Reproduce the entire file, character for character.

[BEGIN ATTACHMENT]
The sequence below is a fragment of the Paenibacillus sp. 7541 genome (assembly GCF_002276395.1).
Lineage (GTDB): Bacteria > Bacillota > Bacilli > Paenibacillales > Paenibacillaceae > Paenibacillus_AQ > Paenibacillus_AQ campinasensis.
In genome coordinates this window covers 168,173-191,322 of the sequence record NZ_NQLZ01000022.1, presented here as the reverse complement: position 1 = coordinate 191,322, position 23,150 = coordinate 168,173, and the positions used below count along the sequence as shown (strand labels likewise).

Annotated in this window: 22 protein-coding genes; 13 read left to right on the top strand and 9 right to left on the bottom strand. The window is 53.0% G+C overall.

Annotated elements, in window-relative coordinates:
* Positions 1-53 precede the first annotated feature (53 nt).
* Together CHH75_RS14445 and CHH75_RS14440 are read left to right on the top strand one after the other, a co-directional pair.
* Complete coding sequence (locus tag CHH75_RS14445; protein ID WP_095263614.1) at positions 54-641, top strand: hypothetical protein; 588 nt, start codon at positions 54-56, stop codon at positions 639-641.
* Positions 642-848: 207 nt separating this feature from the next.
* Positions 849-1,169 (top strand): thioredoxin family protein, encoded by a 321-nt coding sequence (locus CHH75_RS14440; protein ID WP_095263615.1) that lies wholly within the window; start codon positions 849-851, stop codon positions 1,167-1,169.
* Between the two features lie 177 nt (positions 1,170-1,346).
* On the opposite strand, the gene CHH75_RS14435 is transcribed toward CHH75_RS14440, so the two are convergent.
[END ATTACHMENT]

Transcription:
The sequence below is a fragment of the Paenibacillus sp. 7541 genome (assembly GCF_002276395.1).
Lineage (GTDB): Bacteria > Bacillota > Bacilli > Paenibacillales > Paenibacillaceae > Paenibacillus_AQ > Paenibacillus_AQ campinasensis.
In genome coordinates this window covers 168,173-191,322 of the sequence record NZ_NQLZ01000022.1, presented here as the reverse complement: position 1 = coordinate 191,322, position 23,150 = coordinate 168,173, and the positions used below count along the sequence as shown (strand labels likewise).

Annotated in this window: 22 protein-coding genes; 13 read left to right on the top strand and 9 right to left on the bottom strand. The window is 53.0% G+C overall.

Annotated elements, in window-relative coordinates:
* Positions 1-53 precede the first annotated feature (53 nt).
* Together CHH75_RS14445 and CHH75_RS14440 are read left to right on the top strand one after the other, a co-directional pair.
* Complete coding sequence (locus tag CHH75_RS14445; protein ID WP_095263614.1) at positions 54-641, top strand: hypothetical protein; 588 nt, start codon at positions 54-56, stop codon at positions 639-641.
* Positions 642-848: 207 nt separating this feature from the next.
* Positions 849-1,169 (top strand): thioredoxin family protein, encoded by a 321-nt coding sequence (locus CHH75_RS14440; protein ID WP_095263615.1) that lies wholly within the window; start codon positions 849-851, stop codon positions 1,167-1,169.
* Between the two features lie 177 nt (positions 1,170-1,346).
* On the opposite strand, the gene CHH75_RS14435 is transcribed toward CHH75_RS14440, so the two are convergent.